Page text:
Ryan is among the many politicians who don’t expect the White House talk of a “balanced” plan requiring new revenue as part of a long-term budget blueprint that would replace the sequester and tackle the nation’s long-term debt challenges is doable.
Grand bargains are out. Tax hikes are out. Short-term and stopgap solutions are very much in.
That’s the reality in Washington this week, as budget conferees meet for the first time Wednesday to try to hammer out a deal.
Publicly, the White House and top Democrats are still talking about a “balanced” plan requiring new revenue as part of a long-term budget blueprint that would replace the sequester and tackle the nation’s long-term debt challenges.
The focus instead will be on forging a deal that can replace some of the sequester spending cuts — perhaps for just a year or two — and un-sticking the mess that has become the annual appropriations process.
Both sides have at least some incentive to get a deal. An agreement would give Republicans a chance to change the post-shutdown political narrative that they can’t govern. And with big defense cuts kicking in come January, Republican hawks are already pressuring their leaders to find a way out.
Democrats and the White House, meanwhile, have been chafing as the president’s agenda has been squeezed by both the sequester and a gridlocked Congress. If they give in on taxes in a short-term deal, would they settle for one of the unfinished Obama agenda items that has been going nowhere in this Congress, such as a minimum-wage hike, infrastructure spending or universal preschool?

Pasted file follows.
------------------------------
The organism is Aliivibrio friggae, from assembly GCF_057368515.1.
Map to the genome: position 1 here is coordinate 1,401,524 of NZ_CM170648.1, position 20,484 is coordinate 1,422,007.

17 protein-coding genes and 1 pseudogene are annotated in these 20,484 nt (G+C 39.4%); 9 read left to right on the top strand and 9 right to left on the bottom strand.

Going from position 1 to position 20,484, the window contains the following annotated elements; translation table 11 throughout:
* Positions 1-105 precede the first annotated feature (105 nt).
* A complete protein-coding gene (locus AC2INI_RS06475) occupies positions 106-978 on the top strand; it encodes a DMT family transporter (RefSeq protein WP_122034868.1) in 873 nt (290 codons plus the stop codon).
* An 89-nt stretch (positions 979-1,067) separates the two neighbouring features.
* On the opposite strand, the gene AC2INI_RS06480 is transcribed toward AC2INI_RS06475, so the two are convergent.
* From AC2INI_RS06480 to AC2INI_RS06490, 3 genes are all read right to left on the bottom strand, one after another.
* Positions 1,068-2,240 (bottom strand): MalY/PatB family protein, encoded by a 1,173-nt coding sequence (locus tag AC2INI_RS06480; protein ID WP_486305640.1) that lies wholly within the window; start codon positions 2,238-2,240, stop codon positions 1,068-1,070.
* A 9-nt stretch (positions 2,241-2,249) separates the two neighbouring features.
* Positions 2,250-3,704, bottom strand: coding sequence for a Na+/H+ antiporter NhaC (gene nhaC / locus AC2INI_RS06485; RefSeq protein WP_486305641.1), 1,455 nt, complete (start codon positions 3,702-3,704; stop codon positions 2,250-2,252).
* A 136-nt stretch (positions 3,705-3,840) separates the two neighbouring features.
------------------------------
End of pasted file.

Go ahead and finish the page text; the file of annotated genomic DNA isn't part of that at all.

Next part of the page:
Without revenue or other incentives, getting the Democratic votes needed to pass a compromise budget could prove difficult.
“It’s impossible to say yet if anything not including revenue would get enough support from Senate Democrats to pass,” one senior aide said.
President Barack Obama has been newly open to a short-term sequester fix that doesn’t include a tax hike. Politico reported that he told Republican senators at the White House that he wouldn’t insist on a tax increase in such a deal.
And he has taken to saying lately that any “long term” deal would have to include revenue, leaving open the question of what to do in the short term.
Terri Henderson, 6, center, whose mother is El Salvador, attends a rally with members of Congress at Union Station's Columbus Circle to announce the Restore Opportunity, Strengthen, and Improve the Economy (ROSIE) Act on July 29, 2014. The legislation provides incentives for government contractors to pay a living wage and other benefits that would help low-income workers.